The people and the team responsible for implementing and running the CRM system should establish a plausible timeline. The timelines should include goals and also note any important milestones in terms of implementation and delivery. And, importantly, the timeline should be kept up-to-date and shared across the harities and to any relevant stakeholder.
 
Bringing a new CRM system into any organisation is a big change, which is why open and honest communication is crucial. Strong communication with users – staff, volunteers, partners, donors, and so on – is especially important, as their knowledge and enthusiasm for the project will ultimately define the overall success of the project. It is particularly important to ensure that all users understand the expectations required of them.
 
Charities should aim to involve as many end users as possible at early stages and make sure all concerns are heard, acknowledged, and addressed. It is also important to communicate regular updates and make sure training is a priority for anyone without technical knowledge.
 
A successful CRM project will be inclusive, always respecting the needs of all users, not simply the tech-savvy.
 
 
If charities have followed the previous steps, they should have a basic understanding of resources and goals. The CRM system should bridge that gap, ensuring that the organisation uses the capabilities to achieve the defined goal.
 
Charities need to be particularly thorough at this stage. They need to have a very direct and precise understanding of the requirements of their CRM. One way to understand the requirements is through the creation of user stories.
 
User stories capture the general needs of stakeholders. Consider the following example of a user story: ‘As a fundraiser, I need to be able to see how frequently supporters donate so that I can organise appropriate email campaigns.’
 
The sentence provides a clean and simple user story that describes needs based on the type of user, the features or functionality required, and the reasons for that requirement. Through such a simple method, charities can start to identify functional requirements.
 
The above allows users to define personal goals alongside organisational goals, note any pain points or administrative frustrations, and suggest why certain functionalities of the CRM could help to overcome them.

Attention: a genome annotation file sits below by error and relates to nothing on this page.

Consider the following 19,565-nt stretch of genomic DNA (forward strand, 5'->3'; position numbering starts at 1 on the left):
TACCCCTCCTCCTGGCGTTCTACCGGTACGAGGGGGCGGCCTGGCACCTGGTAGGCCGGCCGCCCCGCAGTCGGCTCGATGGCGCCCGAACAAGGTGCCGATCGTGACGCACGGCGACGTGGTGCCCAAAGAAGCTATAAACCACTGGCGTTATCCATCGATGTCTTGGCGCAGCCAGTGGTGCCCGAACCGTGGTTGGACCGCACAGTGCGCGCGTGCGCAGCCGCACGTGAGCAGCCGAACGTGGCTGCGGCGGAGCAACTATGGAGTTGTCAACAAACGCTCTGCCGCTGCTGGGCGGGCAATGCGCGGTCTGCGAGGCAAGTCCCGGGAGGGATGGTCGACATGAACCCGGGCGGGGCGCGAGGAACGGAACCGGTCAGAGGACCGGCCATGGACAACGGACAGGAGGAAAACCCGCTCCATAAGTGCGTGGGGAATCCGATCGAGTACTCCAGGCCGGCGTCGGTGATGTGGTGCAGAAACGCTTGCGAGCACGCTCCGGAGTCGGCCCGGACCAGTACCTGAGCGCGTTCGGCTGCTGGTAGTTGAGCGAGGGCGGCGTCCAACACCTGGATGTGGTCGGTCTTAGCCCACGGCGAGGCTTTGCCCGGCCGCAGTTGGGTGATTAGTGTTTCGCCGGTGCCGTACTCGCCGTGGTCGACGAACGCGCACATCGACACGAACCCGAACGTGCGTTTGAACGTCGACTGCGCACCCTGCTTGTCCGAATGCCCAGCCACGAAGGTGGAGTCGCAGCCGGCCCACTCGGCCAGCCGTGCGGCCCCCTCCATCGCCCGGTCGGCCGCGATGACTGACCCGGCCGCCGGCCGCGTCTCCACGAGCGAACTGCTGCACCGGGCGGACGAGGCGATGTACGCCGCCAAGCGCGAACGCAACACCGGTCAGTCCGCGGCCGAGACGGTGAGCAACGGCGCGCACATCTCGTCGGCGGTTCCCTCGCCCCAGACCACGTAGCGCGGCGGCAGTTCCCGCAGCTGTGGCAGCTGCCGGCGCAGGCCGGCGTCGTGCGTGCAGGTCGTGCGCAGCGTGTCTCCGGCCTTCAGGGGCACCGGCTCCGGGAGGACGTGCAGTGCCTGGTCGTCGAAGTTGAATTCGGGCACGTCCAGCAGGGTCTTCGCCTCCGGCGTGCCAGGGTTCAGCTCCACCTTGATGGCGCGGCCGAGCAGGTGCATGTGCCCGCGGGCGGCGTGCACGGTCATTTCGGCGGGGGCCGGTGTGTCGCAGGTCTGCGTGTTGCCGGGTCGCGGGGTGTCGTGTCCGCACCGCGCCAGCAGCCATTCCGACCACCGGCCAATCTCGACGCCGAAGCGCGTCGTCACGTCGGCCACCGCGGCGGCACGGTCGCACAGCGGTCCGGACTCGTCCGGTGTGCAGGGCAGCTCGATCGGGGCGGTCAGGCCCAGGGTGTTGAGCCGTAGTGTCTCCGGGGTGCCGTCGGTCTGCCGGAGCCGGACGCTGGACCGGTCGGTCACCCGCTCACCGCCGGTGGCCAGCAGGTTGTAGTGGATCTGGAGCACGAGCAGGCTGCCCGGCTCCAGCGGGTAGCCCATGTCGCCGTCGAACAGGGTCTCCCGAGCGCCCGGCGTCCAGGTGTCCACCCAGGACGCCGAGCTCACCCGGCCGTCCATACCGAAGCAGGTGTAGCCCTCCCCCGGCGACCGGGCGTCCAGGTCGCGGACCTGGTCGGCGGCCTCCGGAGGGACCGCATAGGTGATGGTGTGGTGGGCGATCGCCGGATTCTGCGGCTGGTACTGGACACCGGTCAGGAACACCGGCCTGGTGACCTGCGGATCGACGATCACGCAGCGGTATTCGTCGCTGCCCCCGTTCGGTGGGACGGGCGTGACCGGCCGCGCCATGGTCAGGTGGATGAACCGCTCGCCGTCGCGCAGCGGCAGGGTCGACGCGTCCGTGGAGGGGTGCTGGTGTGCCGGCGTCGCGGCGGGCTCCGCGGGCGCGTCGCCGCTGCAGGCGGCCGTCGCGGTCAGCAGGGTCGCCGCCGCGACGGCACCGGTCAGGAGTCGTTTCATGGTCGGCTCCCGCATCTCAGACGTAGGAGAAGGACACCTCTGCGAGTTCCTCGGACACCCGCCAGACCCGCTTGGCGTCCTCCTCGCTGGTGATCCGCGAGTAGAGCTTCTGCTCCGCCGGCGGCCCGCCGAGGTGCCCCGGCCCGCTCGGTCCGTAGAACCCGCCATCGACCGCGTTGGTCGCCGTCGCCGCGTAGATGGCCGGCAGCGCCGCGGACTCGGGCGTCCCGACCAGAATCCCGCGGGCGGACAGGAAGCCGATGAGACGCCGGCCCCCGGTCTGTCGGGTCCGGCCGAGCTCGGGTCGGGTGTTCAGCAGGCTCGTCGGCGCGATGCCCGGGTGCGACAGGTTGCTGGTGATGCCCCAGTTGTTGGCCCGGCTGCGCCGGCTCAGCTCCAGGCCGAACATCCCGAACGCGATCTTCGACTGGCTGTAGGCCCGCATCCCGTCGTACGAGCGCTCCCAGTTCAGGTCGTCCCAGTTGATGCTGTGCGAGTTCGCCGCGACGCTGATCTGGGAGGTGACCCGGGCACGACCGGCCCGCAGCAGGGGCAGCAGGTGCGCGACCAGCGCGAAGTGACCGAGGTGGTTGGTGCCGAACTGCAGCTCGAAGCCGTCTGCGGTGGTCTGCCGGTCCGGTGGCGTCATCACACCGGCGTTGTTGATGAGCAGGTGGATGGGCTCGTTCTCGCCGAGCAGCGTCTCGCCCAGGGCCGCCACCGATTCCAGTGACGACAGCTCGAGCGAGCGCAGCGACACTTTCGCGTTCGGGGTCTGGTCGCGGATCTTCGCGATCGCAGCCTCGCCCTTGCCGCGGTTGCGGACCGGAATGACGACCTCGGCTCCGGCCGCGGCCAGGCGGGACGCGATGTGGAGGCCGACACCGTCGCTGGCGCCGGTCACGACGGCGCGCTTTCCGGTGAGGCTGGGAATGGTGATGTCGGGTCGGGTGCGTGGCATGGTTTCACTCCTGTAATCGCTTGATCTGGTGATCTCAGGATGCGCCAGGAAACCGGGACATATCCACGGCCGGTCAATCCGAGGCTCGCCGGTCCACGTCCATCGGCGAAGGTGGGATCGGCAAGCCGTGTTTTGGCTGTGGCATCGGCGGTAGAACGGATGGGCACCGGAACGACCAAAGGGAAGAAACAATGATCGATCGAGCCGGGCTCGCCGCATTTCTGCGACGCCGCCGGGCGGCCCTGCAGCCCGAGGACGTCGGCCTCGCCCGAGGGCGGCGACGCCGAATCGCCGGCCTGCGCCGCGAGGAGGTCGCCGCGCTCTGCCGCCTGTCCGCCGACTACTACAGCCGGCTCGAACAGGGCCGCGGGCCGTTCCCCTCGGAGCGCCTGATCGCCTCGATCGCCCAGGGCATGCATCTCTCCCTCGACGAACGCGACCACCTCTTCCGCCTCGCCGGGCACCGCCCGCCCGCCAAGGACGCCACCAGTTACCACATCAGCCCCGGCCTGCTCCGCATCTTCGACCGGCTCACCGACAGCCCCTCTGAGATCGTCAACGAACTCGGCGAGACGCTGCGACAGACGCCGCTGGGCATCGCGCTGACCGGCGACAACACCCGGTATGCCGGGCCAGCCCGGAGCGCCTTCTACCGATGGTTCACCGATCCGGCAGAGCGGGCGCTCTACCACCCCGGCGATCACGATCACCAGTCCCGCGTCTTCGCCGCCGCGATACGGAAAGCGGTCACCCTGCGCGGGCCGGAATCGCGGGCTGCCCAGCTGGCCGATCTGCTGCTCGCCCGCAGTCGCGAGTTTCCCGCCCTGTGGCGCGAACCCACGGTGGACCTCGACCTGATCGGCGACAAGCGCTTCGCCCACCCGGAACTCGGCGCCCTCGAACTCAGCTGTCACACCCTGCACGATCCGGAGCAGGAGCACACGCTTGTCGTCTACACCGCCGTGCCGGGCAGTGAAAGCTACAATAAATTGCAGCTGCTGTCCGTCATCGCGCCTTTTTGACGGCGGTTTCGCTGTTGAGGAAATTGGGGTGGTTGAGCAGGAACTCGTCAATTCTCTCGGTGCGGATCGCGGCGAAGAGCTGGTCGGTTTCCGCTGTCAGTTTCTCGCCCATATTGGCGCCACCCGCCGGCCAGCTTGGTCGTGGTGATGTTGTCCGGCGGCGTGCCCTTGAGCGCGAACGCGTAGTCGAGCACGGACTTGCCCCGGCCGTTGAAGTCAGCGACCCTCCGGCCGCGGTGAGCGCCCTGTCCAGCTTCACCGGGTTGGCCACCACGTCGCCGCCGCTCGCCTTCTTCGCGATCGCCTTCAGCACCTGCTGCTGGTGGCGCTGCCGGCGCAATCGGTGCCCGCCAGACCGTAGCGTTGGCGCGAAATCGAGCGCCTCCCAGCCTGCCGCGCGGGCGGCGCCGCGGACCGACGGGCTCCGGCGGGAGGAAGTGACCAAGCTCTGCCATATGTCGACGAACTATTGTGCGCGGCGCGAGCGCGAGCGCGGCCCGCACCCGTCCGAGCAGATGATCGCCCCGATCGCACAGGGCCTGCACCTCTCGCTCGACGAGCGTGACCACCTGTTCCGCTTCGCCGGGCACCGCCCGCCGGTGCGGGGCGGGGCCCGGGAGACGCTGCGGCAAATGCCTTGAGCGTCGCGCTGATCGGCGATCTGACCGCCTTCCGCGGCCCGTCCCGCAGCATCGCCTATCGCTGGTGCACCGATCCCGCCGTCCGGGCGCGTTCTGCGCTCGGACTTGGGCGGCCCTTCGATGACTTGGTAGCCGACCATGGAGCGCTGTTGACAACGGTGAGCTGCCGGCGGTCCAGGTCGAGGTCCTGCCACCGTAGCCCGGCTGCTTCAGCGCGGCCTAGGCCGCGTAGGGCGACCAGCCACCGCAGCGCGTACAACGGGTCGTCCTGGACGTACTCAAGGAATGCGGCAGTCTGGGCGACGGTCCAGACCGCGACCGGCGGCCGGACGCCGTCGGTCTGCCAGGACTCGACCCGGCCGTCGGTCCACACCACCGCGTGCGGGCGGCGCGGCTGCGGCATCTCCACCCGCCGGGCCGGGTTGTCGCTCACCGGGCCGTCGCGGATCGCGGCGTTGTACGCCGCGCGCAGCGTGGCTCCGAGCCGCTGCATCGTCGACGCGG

Charities can collect all that information from across their organisation and create a user requirement document, which will give a conclusive sense of the functions need in the new CRM system.
 
The user requirement documents can note each user’s functional requirements, the justification for that requirement, whether the requirement is essential or simply desirable, and much more. Such a document does not require any excessive skills. Charities can create a user requirement document of Microsoft Excel or Google Sheets.
 
Charities can share the user requirement document across the organisation, which will provide additional transparency, ensure all stakeholders feel involved, and allow for alterations. You can use the user requirement document as a single source of truth, which will help charities determine the best possible CRM system for their needs.
 
 
 
Charities have taken stock of resources, identified goals using the SMART approach, decided on team and stakeholder responsibilities, and researched requirements.
 
At that stage, armed with a user requirement document, charities should start to research vendors and explore potential systems. The first and most important task is marrying the information amassed with current options on the market.
 
Charities should remember that a CRM system is a partnership between two organisations. They need to be confident that the chosen vendor has a good understanding of the organisation’s objectives and daily operations, which should be confirmed through regular communications and strong documentation.
 
When looking for a specific CRM, start by simply comparing user requirements with the options on the market. Charities should look at essential demands, potential time and budget, and start to minimise options. Many vendors and systems will be incompatible with organisations and other may not provide an effective return on investment.
 
Charities should whittle down options and then get the CRM vendors to work for them. Send the vendor the complete user requirement documents, along with any other relevant documentation, and ask them to tell you what they can and can’t do.
 
Ask for specifics and practice caution should any vendor refuse to provide ample information – the immediate lack of communication and co-operation is likely a red flag.
 
Charities should pick apart the cost specified by each vendor. Try to decipher the real cost, not simply the cost advertised, keeping a curious eye out for any hidden costs. Consider the cost of set up, customisation, optimisation, training, ongoing support from the vendor, and any potentially hidden variables. And, importantly, talk to others across the UK charity sector about their experience with different vendors.
 
Here is a broad overview to help you start, tailored to specifics:
The above should give you a broad sense of some options, but ultimately charities need to do the research and look at all options available on the market.
 
Once charities have performed the above steps, they are ready to start implementing the CRM system. Ensure you are thoroughly prepared for implementation, provide all stakeholders with the appropriate training, and then you can start using the service.